An experimental Du Pont holographic photopolymer material produces an index modulation in excess of 10−2 utilizing a diffusion mechanism. Optimum exposure in air is typically 30 mJ/cm2, in nitrogen 3 mJ/cm2. Composition, beam ratio, and exposure power all affect the index modulation. This, combined with thickness variations, permits diffraction efficiency to be preadjusted for a variety of desired angular responses and spatial frequencies. The material can be easily overmodulated according to Kogelnik’s phase grating theory. No wet processing is required. After total polymerization, storage at 100°C, −60°C, and under water does not significantly affect the diffraction efficiency. Image–object superposition is exact for real-time holography. Excellent copies of silver halide holograms with four times the original efficiency have been made. Grating devices with tailored peak or flat wavelength response can be constructed.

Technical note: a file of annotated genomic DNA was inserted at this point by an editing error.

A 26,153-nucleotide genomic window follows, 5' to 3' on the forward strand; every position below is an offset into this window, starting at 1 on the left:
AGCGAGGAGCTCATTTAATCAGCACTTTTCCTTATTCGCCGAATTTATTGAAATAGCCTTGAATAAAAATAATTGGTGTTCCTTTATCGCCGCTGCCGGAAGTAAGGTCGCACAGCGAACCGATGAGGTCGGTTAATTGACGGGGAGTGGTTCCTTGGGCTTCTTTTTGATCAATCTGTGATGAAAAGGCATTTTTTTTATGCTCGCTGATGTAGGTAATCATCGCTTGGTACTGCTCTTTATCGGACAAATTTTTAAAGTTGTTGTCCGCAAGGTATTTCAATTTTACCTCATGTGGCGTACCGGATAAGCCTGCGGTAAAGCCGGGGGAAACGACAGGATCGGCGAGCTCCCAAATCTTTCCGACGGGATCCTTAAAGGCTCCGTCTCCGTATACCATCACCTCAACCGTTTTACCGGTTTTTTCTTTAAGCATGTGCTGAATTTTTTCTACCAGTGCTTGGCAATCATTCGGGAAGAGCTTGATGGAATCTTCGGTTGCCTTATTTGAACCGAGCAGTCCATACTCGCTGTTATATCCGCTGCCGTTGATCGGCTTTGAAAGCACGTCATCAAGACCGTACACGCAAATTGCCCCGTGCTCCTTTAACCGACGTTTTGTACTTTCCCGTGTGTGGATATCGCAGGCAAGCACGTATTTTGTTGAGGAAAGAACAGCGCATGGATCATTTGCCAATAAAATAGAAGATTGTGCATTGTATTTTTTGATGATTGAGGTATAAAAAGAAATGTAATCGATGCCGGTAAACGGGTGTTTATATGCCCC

© 1975 Optical Society of America
Original Manuscript: July 29, 1974
Published: March 1, 1975
B. L. Booth, "Photopolymer Material for Holography," Appl. Opt. 14, 593-601 (1975)